ARTICLE | doi:10.20944/preprints202001.0149.v1
Subject: Mathematics & Computer Science, Artificial Intelligence & Robotics Keywords: Optical Music Recognition; Historical Document Analysis; Medieval manuscripts; neume notation; CNN; LSTM; CTC
Online: 15 January 2020 (12:11:25 CET)
The automatic recognition of scanned Medieval manuscripts still represents a challenge due to degradation, non standard layouts, or notations. This paper focuses on the Medieval square notation developed around the 11th century which is composed of staff lines, clefs, accidentals, and neumes which are basically connected single notes. We present a novel approach to tackle the automatic transcription by applying CNN/LSTM networks that are trained using the segmentation-free CTC-loss-function which considerably facilitates the GT-production. For evaluation, we use three different manuscripts and achieve a dSAR of 86.0% on the most difficult book and 92.2% on the cleanest one. To further improve the results, we apply a neume dictionary during decoding which yields a relative improvement of about 5%.
ARTICLE | doi:10.20944/preprints201905.0231.v1
Subject: Mathematics & Computer Science, Artificial Intelligence & Robotics Keywords: Optical Music Recognition; historical document analysis; Medieval manuscripts; neume notation; fully convolutional neural networks
Online: 20 May 2019 (08:45:34 CEST)
Even today, the automatic digitisation of scanned documents in general but especially the automatic optical music recognition (OMR) of historical manuscripts still remain an enormous challenge, since both handwritten musical symbols and text have to be identified. This paper focuses on the Medieval so-called square notation developed in the 11th-12th century, which is already composed of staff lines, staves, clefs, accidentals, and neumes, that are roughly spoken connected single notes. The aim is to develop an algorithm that captures both the neume and pitch, that is melody information that can be used to reconstruct the original writing. Our pipeline is similar to the standard OMR approach and comprises a novel staff line and symbol detection algorithm, based on deep Fully Convolutional Networks (FCN), which perform pixel-based predictions for either staff lines or symbols and their respective types. Then, the staff line detection combines the extracted lines to staves and yields an F1-score of over 99% for both detecting lines and complete staves. For the music symbol detection we choose a novel approach that skips the step to identify neumes and instead directly predicts note components (NCs) and their respective affiliation to a neume. Furthermore, the algorithm detects clefs and accidentals. Our algorithm recognises these symbols with an F1-score of over 96% if the type is ignored and predicts the true symbol sequence of a staff with a diplomatic symbol accuracy rate (dSAR) of about 87%. If only the NCs without their respective connection to a neume, all clefs, and accidentals are of interest the algorithm reaches an harmonic symbol accuracy rate (hSAR) of approximately 90%.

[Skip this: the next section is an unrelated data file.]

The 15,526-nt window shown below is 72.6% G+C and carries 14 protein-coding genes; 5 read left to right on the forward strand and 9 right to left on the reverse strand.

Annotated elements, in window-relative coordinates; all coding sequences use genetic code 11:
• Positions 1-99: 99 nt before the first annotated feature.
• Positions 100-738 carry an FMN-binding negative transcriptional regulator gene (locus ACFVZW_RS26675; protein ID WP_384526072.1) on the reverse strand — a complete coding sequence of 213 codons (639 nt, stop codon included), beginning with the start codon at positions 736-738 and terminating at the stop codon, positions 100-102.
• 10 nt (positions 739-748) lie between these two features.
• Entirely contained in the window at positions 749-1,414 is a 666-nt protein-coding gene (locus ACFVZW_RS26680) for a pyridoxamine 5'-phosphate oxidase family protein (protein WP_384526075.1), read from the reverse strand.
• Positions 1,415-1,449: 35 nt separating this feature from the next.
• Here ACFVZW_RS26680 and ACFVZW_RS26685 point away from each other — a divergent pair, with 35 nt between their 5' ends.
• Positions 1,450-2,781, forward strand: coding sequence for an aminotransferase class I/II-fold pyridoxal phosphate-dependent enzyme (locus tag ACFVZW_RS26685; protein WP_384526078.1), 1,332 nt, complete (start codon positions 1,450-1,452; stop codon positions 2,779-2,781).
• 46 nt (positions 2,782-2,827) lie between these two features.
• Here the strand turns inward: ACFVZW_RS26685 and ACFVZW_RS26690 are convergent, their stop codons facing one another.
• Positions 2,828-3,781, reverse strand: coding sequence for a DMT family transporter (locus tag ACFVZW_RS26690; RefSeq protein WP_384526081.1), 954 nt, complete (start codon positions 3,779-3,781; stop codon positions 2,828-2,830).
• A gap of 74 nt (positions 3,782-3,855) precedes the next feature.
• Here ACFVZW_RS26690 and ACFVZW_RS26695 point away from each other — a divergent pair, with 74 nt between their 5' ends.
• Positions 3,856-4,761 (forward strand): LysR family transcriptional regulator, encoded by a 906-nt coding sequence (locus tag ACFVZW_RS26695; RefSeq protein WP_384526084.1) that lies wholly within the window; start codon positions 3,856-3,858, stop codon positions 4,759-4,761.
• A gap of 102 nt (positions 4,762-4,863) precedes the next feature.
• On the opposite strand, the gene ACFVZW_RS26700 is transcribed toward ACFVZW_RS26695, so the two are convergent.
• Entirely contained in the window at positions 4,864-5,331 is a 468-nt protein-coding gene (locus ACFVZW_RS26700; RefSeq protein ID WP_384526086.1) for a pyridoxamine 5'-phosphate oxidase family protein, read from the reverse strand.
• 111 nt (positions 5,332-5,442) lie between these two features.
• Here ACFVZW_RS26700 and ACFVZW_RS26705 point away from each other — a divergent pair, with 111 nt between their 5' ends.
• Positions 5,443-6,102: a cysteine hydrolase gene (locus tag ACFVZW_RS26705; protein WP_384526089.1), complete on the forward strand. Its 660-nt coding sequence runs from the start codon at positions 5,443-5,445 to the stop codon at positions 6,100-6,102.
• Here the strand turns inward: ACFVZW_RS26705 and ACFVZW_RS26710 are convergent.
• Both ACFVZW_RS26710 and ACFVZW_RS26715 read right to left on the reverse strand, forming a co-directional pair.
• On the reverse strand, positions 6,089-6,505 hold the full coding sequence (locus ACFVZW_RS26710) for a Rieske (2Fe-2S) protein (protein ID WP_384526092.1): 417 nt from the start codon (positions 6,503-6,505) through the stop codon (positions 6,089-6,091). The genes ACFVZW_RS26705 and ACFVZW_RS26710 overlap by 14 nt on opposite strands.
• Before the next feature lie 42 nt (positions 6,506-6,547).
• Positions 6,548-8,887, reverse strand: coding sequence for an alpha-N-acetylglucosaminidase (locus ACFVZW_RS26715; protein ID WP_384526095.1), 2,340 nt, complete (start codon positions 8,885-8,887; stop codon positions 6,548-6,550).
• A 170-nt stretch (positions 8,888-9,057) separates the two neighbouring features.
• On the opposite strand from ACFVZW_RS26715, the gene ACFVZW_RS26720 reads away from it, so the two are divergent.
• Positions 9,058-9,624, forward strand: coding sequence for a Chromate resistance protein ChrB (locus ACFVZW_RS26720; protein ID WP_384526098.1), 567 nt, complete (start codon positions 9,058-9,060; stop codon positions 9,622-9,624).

ARTICLE | doi:10.20944/preprints202108.0533.v1
Subject: Medicine & Pharmacology, Ophthalmology Keywords: glaucoma progression; nycthemeral intraocular pressure; right-left comparison; laterality
Online: 30 August 2021 (09:52:58 CEST)
Purpose: To determine whether 24-hour IOP monitoring can be a predictor for glaucoma progression and to analyze the inter-eye relationship of IOP, perfusion and progression parameters. Methods: We extracted data from manually drawn IOP curves with HIOP-Reader, a software suite we developed. The relationship between measured IOPs and mean ocular perfusion pressures (MOPP) to retinal nerve fiber layer (RNFL) thickness was analyzed. We determined the ROC curves for peak IOP (Tmax), average IOP (Tavg), IOP variation (IOPvar) and historical IOP cut-off levels to detect glaucoma progression (rate of RNFL loss). Bivariate analysis was conducted to check for various inter-eye relationships. Results: 217 eyes were included. The average IOP was 14.8±3.5 mmHg, with a 24-hour variation of 5.2±2.9 mmHg. 52% of eyes with RNFL data showed disease progression. There was no significant difference in Tmax, Tavg and IOPvar between progressors and non-progressors (all p>0.05). Except for Tavg and the temporal RNFL, there was no correlation between disease progression in any quadrant, Tmax, Tavg and IOPvar. 24-hour and outpatient IOP variables had poor sensitivities and specificities in detecting disease progression. The correlation of inter-eye parameters was moderate; correlation with disease progression was weak. Conclusion: In line with our previous study, IOP data obtained during a single visit (outpatient or inpatient monitoring) make for a poor diagnostic tool, no matter the method deployed. Glaucoma progression and perfusion pressure in left and right eyes correlated weakly to moderately with each other.